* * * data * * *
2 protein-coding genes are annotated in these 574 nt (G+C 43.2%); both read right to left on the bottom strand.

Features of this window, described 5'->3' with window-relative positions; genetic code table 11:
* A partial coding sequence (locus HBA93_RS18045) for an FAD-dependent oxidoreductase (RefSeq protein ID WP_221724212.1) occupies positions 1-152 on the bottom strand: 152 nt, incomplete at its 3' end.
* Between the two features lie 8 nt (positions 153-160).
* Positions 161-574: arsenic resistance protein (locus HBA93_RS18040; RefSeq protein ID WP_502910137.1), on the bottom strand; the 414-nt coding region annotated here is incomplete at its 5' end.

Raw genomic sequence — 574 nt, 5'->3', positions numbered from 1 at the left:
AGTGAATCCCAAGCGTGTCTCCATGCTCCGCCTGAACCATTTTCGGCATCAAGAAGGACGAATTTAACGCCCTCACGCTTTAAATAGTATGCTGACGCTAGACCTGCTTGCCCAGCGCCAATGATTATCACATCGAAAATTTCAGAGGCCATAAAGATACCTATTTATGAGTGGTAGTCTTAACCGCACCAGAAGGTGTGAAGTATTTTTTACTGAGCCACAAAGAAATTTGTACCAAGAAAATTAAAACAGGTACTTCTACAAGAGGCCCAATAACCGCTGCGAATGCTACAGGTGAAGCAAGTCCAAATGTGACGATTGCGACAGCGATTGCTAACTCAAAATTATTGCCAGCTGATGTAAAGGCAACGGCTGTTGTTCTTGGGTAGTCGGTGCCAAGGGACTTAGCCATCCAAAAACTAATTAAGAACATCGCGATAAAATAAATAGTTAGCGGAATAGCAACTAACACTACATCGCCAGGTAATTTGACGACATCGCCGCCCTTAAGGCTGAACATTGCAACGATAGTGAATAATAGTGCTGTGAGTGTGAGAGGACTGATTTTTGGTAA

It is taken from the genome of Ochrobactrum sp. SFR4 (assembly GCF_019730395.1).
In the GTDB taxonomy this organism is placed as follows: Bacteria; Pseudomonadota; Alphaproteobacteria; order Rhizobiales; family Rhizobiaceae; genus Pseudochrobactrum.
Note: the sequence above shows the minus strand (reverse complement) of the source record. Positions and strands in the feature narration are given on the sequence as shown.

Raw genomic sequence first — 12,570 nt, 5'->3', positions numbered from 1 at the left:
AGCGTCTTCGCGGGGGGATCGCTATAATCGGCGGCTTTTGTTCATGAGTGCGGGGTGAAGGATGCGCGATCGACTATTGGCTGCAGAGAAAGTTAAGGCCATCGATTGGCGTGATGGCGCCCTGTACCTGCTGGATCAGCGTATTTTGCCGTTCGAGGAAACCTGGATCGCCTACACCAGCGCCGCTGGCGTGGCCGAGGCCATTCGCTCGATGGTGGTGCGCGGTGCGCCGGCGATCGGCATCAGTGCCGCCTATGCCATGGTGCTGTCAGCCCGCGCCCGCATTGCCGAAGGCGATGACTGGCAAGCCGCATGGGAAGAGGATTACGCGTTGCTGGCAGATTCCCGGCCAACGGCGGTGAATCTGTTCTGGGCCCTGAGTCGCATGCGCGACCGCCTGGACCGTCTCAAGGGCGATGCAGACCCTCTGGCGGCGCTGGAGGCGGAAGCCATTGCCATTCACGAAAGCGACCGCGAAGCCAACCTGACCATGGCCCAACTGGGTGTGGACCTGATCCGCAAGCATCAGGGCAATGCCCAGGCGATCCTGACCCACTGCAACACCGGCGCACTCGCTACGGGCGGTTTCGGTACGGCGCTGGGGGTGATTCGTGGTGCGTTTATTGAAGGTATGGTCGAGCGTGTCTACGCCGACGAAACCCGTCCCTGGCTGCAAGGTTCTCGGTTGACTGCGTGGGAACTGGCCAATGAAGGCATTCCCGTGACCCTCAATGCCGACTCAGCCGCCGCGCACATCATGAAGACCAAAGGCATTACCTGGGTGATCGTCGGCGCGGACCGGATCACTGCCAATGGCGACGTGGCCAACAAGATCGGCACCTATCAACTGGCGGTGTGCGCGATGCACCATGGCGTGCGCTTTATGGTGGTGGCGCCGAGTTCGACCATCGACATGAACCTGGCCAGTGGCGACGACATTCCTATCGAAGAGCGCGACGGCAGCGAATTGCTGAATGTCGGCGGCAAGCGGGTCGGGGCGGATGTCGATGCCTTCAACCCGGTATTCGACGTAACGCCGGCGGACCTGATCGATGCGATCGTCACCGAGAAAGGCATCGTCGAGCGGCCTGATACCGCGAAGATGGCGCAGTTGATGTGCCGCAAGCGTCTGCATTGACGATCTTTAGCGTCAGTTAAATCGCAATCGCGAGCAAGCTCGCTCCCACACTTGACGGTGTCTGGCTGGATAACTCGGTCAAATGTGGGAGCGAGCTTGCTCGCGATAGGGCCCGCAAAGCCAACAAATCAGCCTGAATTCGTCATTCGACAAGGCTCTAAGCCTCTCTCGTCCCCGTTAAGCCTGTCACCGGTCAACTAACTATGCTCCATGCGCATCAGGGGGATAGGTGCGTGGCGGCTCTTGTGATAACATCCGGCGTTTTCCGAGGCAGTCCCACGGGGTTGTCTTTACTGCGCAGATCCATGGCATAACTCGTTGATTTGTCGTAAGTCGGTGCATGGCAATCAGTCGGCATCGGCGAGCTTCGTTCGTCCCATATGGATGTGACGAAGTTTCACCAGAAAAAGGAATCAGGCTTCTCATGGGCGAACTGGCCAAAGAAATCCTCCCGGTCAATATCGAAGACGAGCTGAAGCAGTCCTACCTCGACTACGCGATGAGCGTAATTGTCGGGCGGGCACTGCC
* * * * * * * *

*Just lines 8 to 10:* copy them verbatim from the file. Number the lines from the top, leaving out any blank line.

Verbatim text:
It is taken from the genome of Ochrobactrum sp. SFR4 (assembly GCF_019730395.1).
In the GTDB taxonomy this organism is placed as follows: Bacteria; Pseudomonadota; Alphaproteobacteria; order Rhizobiales; family Rhizobiaceae; genus Pseudochrobactrum.
Note: the sequence above shows the minus strand (reverse complement) of the source record. Positions and strands in the feature narration are given on the sequence as shown.